You don't see one of these every day; Enfield No.1 Mk. V

Discussion in 'Shooting, Hunting and Fishing' started by Tartan_Terrier, Feb 29, 2012.

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  1. I was just browsing on Egun, when I found this......



    It's a lot of money, but I think they're pretty scarce. I wish I had £1200 going spare....

  2. You don't do you.

    I saw that EFD have had them in the past but they don't seem to have any at the moment.

    I kind of like the look of them...but at £1,200 I'll just have to be content with just that.
  3. Alsacien

    Alsacien LE Moderator

    'cuse my Enfield ignorance, but what is special about this one?
  4. Bouillabaisse

    Bouillabaisse LE Book Reviewer

    At the risk of being mown down by the experts, I believe these were trials rifles in the 1920s and were never issued in quantity, so they're quite scarce. I saw one in Fulton's a while back for £1500
  5. i may be mistaken but isnt that a Mk1 smle, yes they are reasonably rare but a lot of monies for what it is.

    not many around still with single round loader cut away plate in.
  6. LancePrivateJones

    LancePrivateJones LE Book Reviewer

    Look at the sights.
  7. Ravers

    Ravers LE Reviewer Book Reviewer

    Not wishing to sound like a twat, but I do actually see one of these everyday. There is one in my armoury. ;)
    • Like Like x 1
  8. Yes, you are mistaken..

    That is not a No 1 Mk 1 SMLE, it is a No 1 Mk V SMLE..

    This was the immediate predecessor to the rifle No4, and was produced in limited numbers between the wars.. ( although I think Ishapore kept turning them out..?)

    The givaway is the aperture sight above the bolt. Previous marks of the No 1 rifle had a V sight on the forend.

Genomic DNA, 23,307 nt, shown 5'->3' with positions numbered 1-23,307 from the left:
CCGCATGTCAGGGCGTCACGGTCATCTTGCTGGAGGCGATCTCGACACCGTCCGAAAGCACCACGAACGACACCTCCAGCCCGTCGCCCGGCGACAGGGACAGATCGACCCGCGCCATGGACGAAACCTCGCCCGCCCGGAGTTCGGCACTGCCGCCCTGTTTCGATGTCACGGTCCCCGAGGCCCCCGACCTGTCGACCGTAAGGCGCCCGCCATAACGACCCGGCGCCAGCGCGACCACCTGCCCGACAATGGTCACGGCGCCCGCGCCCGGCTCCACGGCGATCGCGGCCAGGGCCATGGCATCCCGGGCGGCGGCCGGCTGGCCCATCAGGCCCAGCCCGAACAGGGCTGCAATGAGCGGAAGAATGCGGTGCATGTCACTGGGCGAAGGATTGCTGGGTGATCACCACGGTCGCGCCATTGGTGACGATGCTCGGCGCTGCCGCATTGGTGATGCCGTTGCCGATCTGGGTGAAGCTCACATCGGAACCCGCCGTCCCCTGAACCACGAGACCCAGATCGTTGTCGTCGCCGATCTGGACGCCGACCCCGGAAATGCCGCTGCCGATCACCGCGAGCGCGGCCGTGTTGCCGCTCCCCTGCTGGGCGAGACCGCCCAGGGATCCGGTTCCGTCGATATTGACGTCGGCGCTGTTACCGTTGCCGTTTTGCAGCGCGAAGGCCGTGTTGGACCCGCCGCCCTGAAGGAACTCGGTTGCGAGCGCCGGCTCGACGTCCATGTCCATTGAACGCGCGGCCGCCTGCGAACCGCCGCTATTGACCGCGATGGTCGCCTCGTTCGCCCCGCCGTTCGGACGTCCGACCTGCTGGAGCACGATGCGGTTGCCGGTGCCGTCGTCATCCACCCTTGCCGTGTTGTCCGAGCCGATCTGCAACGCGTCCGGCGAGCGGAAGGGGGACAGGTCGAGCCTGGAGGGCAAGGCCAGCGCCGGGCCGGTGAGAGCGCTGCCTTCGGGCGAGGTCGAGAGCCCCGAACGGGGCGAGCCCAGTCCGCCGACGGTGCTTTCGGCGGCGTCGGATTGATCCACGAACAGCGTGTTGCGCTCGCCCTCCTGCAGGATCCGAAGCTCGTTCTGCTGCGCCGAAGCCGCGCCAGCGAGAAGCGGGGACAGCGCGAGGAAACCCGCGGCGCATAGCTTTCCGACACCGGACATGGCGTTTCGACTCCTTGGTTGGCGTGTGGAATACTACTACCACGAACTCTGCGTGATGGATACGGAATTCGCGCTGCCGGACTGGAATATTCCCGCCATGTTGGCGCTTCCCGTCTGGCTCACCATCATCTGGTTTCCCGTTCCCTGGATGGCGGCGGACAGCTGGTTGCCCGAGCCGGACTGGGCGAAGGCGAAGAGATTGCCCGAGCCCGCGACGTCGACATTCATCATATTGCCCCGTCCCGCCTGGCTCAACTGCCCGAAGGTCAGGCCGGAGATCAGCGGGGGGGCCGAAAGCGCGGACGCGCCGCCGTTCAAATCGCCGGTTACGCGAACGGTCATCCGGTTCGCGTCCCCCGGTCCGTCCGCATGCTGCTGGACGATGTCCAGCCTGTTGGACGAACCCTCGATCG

The No 4 had a floating barrel which improved accuracy and was easier to manufacture..
  9. I've got three.....

    About 20,000 produced, in two large and several small batches. One type built from new, another as a conversion kit fitted to a standard No1 receiver. The kit was developed as it was considered that a programme might be developed to convert all of the Army's standard No1 MkIII/*s.

    Mystery surrounds the fate of these rifles after the troop trials were finished. They disappear completely from UK use (they were never actually accepted for service, as they were a trials weapon) and don't even make an appearance post-Dunkirk, when the stores were trawled for usable rifles. The majority of rifles currently around appeared in the US surplus market in the 60s and 70s, but it is not known where they came from. Rumours persist that many MkVs ended up in the Far East. Its logical that as the rifles were a non-standard pattern with no spares backup (ie for the special sights and top handguards), they were stored throughout WW2 and finally given away to some country or other.

    This is one of the most intriguing "Enfield" photos that has ever come to light:

    • Like Like x 3
  10. Interesting photo indeed! Is that a Long Lee in the background too?

    Where was the photo taken?
  11. Looks like a version of one of these to me TT?...I'd say Vietnam.

    Modern Firearms - Arisaka 38 and 99
  12. Apologies for hijacking the thread chaps. Is egun any good? I'm flogging my MK II Bren deac and it's at a very good price.

    Shame I can't advertise it on here. But rules are rules...
  13. Nice find for this fella.....

    Unissued No1 MkV SMLE

  14. I'll give you a tenner for it, knappy old thing like that, gathering dust and messing up the racks. :)
    • Like Like x 1